23 - 9 - 2014 | 13:03
  • Increase font size
  • Default font size
  • Decrease font size
Home Conferences & Seminars Third International Workshop, November 2011 Where’s the Stake? U.S. Interests in the South China Sea, by Jonathan G. Odom

Where’s the Stake? U.S. Interests in the South China Sea, by Jonathan G. Odom

E-mail Print PDF

Introduction

Much of the legal discussion about the ongoing situation in the South China Sea focuses upon the United Nations Convention on the Law of the Sea (UNCLOS)[1], a convention that was concluded in 1982.  During that early 1980's timeframe, there was an iconic television commercial[2] in the United States promoting the fast-food chain of restaurants known as Wendy’s.  The commercial showed three little old ladies standing at a cash register of a fictional restaurant that was competing with Wendy’s.  Behind the ladies was a sign on the wall that read, "Home of the Big Bun."  On the countertop was a large hamburger bun with an extremely small meat patty.  Each of the old ladies stared intensely at the bun.  Two of the ladies were admiring the bun.  The middle lady said, "It certainly is a big bun. It's a very big bun. It's a big fluffy bun. It's a very big fluffy bun."  The lady on the right, however, was wholly unimpressed with the large bun.  Over and over, she kept yelling "Where's the beef?" across the counter to anyone who might listen. At the conclusion of the television commercial, as the screen faded to black, the viewer could hear the third lady doubtfully telling her colleagues, "I don't think there is anybody back there."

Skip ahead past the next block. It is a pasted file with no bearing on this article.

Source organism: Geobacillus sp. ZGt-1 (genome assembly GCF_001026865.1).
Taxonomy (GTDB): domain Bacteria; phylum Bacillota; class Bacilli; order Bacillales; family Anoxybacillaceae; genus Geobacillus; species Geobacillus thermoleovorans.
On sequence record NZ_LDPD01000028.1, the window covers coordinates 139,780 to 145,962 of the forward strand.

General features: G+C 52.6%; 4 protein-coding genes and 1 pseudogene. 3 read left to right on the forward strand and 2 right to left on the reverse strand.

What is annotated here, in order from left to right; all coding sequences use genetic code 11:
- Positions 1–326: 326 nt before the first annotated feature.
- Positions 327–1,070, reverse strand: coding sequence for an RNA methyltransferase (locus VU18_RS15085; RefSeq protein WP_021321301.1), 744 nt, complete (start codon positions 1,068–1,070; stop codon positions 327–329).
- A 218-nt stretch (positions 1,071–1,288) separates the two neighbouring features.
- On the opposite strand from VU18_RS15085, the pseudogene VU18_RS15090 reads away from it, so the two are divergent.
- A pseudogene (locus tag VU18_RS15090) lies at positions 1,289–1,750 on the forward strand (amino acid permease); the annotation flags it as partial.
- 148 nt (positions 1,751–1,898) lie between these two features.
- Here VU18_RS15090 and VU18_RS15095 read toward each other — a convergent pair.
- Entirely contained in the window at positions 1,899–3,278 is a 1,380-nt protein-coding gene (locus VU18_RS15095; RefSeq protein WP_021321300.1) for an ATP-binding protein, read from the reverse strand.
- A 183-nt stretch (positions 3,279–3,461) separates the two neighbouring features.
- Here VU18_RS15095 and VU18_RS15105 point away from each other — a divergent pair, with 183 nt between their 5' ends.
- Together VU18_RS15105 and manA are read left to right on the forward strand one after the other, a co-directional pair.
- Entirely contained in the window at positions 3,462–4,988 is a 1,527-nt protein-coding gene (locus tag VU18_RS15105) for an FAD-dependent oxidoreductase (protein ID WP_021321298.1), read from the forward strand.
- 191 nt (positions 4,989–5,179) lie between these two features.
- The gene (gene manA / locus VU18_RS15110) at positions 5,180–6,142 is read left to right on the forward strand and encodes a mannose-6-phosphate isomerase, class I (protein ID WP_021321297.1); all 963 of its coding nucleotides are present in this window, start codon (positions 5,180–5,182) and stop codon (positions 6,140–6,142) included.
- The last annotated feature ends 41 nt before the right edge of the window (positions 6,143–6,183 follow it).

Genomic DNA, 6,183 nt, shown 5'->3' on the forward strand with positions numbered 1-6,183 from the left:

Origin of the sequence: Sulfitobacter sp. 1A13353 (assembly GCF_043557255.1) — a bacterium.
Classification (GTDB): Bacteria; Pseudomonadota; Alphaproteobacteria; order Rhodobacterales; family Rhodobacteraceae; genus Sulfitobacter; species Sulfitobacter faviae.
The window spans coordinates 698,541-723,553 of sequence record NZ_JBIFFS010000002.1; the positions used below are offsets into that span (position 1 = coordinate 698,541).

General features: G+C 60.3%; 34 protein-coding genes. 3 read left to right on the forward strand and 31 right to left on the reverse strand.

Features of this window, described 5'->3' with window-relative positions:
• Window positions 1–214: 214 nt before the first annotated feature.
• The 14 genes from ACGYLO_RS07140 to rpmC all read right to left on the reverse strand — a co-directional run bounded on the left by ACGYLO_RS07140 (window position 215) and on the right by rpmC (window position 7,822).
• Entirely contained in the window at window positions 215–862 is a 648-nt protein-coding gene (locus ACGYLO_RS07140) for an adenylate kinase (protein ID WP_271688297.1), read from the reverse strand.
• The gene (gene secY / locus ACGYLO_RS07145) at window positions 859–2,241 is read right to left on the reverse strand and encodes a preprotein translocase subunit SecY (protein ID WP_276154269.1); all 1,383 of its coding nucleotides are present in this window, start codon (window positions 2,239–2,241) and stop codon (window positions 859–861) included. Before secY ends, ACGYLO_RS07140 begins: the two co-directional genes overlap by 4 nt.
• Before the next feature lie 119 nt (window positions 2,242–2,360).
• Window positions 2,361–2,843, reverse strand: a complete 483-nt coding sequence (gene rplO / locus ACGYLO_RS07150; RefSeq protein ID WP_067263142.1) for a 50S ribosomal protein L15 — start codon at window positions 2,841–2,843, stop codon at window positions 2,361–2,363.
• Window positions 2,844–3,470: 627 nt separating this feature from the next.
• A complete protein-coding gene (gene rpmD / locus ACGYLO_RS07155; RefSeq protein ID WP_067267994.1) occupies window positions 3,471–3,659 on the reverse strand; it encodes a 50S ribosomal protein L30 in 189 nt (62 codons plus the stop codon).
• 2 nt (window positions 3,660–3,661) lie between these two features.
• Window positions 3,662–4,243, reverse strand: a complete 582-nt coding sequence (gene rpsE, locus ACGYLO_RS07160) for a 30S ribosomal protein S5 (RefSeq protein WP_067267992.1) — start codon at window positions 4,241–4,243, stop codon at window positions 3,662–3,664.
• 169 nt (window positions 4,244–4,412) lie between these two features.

alt

This 1980’s commercial reminds this author of an aspect of the ongoing South China Sea situation.  In recent years, international observers have highlighted the interplay between the United States and China about the South China Sea situation, including statements made by senior diplomats from the two nations at the Association of Southeast Asian Nation (ASEAN) Regional Forum (ARF) meeting in Hanoi, Vietnam, during July of 2010.  At that meeting, U.S. Secretary of State Hillary Clinton made remarks about U.S. policy on the South China Sea situation.[3]  Days thereafter, China’s Ministry of Foreign Affairs (MOFA) released a statement about the matter, alleging that Secretary Clinton had "played up" the issue and that her remarks "were designed to give the international community a wrong impression that the situation in the South China Sea is a cause for grave concern."[4]The MOFA statement then recounted how China’s Foreign Minister Yang Jiechi "made an intervention" at the ARF meeting by "raising a row of questions." 

Foreign Minister Yang’s "row of questions" at the 2010 ARF meeting was as if the old lady on the Wendy's television commercial had yelled, "Hey, United States, where's the stake?"   Apparently, China doubts either that the United States has interests in the South China Sea, that those U.S. interests are at risk, or all of the above.  Thus, instead of talking more about hamburgers, this paper will talk about stakes.  These are not beef steaks, but rather the stakes or interests that a nation holds in a given situation.  More specifically, this paper will considerthe questions:  Does the United States, in fact, have interests in the South China Sea.  If so, what exactly are those U.S. interests and what are theelements or components of those interests?  And, given the current circumstances of the South China Sea situation, are those U.S. interests truly at risk?